Today consisted of A LOT of spread sheets. Never have I spent so many hours organizing, colour coding and calculating in excel. I managed to sort my way through and get my head around some of the spread sheets guy sent me. One I found particularly useful was his ticket counts spreadsheet, which has graphs of paging per month during 2016, and ticket count data. I begun by totaling the hours spent after hours on each ticket for the 7 months covered by the spreadsheet, giving me my first figure.
From there, I used the information provided by Adam: tickets and hours spent on the tickets for the last 60 days. I colour coded the different alerts, then totaled the hours spent on each alert. This gave a second figure, the total hours spent after hours on each alert in the last 60 days.
Once I had the fore mentioned figures, I added them to my Copy of Alerts spreadsheet, which is the one that will serve as my base document throughout my project work. From here I should be able to organize the pageable alerts based on the time spent on each, allowing me to assign a priority (1 to x) for each.
This morning I begun by ordering the alerts in my Copy of Alerts spreadsheet based on hours spent after hours from 01.012016 to 01.07.2016. I had hoped the hours spent during 2016 would correspond with the hours in the last 60 days, but this was not true across all of the alerts. This made it slightly harder to prioritize the alerts, but I decided to use my judgement and will run the results past Adam next time we have a meeting.
My next task was to go through another document provided by Guy. The template alerting and resolution process doc. This is a document that was created by Guy, outlining the top level steps taken when resolving alerts. He is hoping to eventually have these built into the template in order to reduce the amount of time spent on the alerts after hours. For now however, it provides a useful tool for me. It is something I can use as a comparison when shadowing the DBAs.
For similar reasons, I also copied the SharePoint alert resolution pages into a document. It will again become a tool to be used for comparison when shadowing the team, and a good resource to gain initial understanding of the ‘text book’ resolution process provided to the DBAs by SQL Services.
At 10.30 I joined Namisha, Neil and Nadine while they had a meeting to mark their SMART assessments. Although I did not have to actually complete the smart assessments, Adam thought it would be good for me to sit in on the meeting if i felt so inclined. I’m glad I attending the meeting as I learnt a lot form internal tools to customer service.
I then spent the remainder of the afternoon by starting to watch the SQL Server transact SQL (basic data retrieval) videos. It sounds like the videos will cover a lot of what I have learnt in my classes at NMIT, so I will see how they go. The videos will also take me a wee while to finish watching as there are almost 140 videos. So today is a great day to get started while I have the time.
The videos covered how to set up a transact-SQL learning environment, creating a basic select statement, writing a query that accesses multiple data sources, and using functions to meet application and business requirements. As I mentioned, some of these videos discuss things that I already know, but they also covered a lot of things that I didn’t know. So I still learnt a lot.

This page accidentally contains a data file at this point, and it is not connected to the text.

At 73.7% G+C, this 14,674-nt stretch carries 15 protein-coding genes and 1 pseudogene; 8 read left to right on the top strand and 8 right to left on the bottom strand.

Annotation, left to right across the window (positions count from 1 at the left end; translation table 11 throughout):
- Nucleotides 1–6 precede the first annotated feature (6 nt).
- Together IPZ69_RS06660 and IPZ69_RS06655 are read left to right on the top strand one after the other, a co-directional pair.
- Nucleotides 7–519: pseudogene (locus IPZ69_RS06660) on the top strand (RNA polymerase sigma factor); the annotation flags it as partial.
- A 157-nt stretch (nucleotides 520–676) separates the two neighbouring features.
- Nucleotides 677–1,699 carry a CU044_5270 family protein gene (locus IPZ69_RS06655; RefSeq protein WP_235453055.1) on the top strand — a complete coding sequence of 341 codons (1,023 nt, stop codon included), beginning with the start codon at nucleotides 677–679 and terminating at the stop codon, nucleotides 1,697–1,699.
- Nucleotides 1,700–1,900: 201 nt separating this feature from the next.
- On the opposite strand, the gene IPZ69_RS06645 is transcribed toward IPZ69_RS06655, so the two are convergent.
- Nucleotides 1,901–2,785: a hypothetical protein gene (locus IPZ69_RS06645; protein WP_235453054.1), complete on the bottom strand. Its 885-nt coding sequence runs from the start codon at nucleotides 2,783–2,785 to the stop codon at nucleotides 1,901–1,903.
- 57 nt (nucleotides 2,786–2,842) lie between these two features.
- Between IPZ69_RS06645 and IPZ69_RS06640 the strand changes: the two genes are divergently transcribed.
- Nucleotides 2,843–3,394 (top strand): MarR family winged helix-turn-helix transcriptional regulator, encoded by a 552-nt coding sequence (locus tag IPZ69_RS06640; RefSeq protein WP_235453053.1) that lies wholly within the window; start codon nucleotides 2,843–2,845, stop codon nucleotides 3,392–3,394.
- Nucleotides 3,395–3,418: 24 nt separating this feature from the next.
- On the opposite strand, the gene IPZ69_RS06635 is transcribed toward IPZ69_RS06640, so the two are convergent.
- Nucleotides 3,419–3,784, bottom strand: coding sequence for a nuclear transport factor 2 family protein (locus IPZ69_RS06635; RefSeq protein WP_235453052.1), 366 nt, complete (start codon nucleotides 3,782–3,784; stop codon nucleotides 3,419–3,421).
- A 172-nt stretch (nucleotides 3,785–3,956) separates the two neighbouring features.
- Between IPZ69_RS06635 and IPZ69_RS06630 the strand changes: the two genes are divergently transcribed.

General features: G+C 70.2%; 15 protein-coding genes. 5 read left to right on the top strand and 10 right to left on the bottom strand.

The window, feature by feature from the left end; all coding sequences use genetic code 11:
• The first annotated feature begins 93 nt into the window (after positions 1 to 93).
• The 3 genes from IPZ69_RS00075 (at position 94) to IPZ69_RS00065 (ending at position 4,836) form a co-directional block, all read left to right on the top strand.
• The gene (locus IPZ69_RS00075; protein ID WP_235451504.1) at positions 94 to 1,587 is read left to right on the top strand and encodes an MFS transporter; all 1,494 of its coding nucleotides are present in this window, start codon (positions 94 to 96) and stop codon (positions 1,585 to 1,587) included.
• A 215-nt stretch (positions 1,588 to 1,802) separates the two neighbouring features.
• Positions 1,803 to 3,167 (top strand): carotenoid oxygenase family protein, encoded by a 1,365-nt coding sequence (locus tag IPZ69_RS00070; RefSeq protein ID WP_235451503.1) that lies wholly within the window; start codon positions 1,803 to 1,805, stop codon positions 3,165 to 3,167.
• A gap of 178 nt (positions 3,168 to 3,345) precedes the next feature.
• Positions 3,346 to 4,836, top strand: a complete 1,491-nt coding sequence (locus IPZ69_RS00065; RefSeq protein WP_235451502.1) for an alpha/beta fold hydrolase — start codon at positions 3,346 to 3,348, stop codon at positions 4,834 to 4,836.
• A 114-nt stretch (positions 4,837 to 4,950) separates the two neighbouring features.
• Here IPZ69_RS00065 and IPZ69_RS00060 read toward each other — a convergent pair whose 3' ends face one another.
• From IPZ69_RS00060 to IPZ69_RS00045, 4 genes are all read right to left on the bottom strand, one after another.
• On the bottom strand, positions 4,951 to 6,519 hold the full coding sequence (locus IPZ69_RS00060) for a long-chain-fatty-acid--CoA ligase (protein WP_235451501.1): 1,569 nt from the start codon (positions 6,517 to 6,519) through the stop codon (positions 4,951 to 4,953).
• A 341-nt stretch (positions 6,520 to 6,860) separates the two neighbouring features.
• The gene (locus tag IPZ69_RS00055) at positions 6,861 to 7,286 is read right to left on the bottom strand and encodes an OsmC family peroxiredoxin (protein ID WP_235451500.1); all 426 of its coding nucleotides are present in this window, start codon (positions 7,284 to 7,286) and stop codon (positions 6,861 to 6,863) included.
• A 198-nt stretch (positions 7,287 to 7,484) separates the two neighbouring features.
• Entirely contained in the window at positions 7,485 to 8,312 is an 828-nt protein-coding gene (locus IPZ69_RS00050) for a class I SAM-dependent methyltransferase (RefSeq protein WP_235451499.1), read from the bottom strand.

First thing this morning, Guy approached me and asked if I would like to meet with him at some stage today to go over what he had given me last week, and to have the chance to ask any questions I might have. I spent the morning going through what I had done so far, and noting down any questions I might like to ask.
After I had noted down all of the questions I could think of regarding Guys data and the alerts, I continued watching the SQL Server transact SQL (basic data retrieval) videos.
There are, however, only so many videos you can watch before it becomes hard to concentrate. So to take a break from watching videos, I sat with Neil and watched/helped him write a report. This was my first experience of actually writing a report, and it was quite interesting to look into the matrix and try to establish what was going on with all of the servers. After we completed that report, it was back to videos.
So, after meeting with Guy and having a chance to answer all of my question and clarify a few things, the priority of my alerts has changed a wee bit. Guy is working on lowering the amount of noise the on call DBA’s are getting, which means less after hours pages for them. Together we looked at the SLA documentation and established that a majority of the page able alerts in the template, should not be page able based on what is covered by the SLAs. We managed to narrow the list down to 6 alerts that should be page able based on the SLA documentation (narrowed down from the 15 as per the template). Because of this, Guy said I should make those my first priority even though they aren’t the alerts which have had the most time spent on them. This is something I will need to run past Adam as he wanted me to prioritize the alerts based on the amount of time spent for each ticket – so things may change again after speaking with him.
However, Guy also said he thinks I should be able to get through all of the 15 pageable alerts anyway, so the priority or order in which I tackle them shouldn’t be too much of a concern. I’m glad someone has such faith in me!
As it stands, at the end of week 3, I’m happy with my progress and am eager to start shadowing some of the DBA’s and learning about their individual process and steps to resolution. I have now spent a total of 85 hours at SQL Services – so I’m 28.333333% of the way there!